• This happened to the CIA in the backstory of World War Z. They were scapegoated for a recent "brushfire war" that the USA fought that apparently didn't go well note  and any information they could defend themselves with was classified. The result was a massive outflow of experience, initiative, and analytical skill as many staff fled this hostile treatment for better-paying (and better-respected, to boot) jobs in the private sector, leaving the CIA to be staffed with incompetents, Yes Men, and a scant handful of patriots who generally kept their heads down for fear of being Reassigned to Antarctica. The major outcome to this was the CIA's inability to see the early warning signs of the Zombie Apocalypse.

    Live-Action TV 
  • In Arrow, this is one of the many issues facing Star City after it goes into an economic tailspin. Many of its businesses close down or relocate to other cities and the city's best and brightest leave for greener pastures. The people who stay behind are either rich enough not to be bothered by this or too poor to leave. This hits the police department especially hard, since the events of the series cause it to have an extremely high casualty rate, so police officers already have a strong incentive to find employment somewhere else. In one instance, an entire elite task force goes rogue because they are desperate to leave the city but cannot afford to pay off their mortgages.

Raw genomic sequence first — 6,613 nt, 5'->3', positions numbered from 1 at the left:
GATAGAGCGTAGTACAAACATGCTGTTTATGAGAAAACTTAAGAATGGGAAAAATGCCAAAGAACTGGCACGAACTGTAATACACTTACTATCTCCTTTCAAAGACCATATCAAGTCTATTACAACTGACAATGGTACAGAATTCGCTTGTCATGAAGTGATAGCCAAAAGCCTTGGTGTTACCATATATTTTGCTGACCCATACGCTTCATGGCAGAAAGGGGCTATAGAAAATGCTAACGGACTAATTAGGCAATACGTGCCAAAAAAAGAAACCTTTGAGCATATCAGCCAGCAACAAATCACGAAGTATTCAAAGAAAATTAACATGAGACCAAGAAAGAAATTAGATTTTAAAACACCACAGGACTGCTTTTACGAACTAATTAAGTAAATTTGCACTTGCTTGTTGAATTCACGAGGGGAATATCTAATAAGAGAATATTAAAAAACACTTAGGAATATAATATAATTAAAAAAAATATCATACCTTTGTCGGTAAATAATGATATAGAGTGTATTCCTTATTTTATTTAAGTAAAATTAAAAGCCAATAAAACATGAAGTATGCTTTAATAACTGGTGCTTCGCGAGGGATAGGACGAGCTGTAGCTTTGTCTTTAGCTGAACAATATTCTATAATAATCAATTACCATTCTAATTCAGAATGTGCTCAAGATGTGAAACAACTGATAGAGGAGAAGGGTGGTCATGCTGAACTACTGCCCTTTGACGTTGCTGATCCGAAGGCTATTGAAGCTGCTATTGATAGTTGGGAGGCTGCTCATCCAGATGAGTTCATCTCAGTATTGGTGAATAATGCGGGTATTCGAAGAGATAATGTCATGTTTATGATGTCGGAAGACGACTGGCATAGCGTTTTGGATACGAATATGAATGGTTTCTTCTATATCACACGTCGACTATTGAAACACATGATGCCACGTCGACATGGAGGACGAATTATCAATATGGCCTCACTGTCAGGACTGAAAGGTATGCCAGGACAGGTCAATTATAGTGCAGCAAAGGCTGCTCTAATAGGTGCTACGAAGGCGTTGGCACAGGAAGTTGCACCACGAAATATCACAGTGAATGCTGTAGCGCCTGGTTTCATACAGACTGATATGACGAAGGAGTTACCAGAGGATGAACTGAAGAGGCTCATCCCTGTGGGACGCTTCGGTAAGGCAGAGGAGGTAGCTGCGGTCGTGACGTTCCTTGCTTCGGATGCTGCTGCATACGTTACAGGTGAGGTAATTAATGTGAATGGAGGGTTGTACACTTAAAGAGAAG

Newspaper Comics 

    Tabletop Games 
  • Forgotten Realms: Knights of the Golden Rooster in Raven's Bluff often complain that other knightly orders tend to "take their best". Or, looking from the other end, being an "entry-level" order for common people and adventurers and a route to higher responsibilities is one of the Roosters' main roles.
  • A common theme in Mage: The Ascension is how the various Traditions and Conventions try to recruit talented Mages from each other.

    Video Games 
  • In the Interactive Fiction game The Lost Spellmaker, all of the spellmakers (people who, well... make spells, for the entertainment of the masses) from the PC's town and the other villages nearby are mysteriously disappearing. It turns out they're being stolen by the nearby city of Plantasitoy. Given that Plantasitoy is an anagram for PlayStation, one could easily read this as a metaphor.
  • Sigma Theory: As nations pull ahead in the Tech Tree race, their prestige and/or brainwashing occasionally attracts foreign scientists to defect, which in turn makes the slower nations' research become even slower.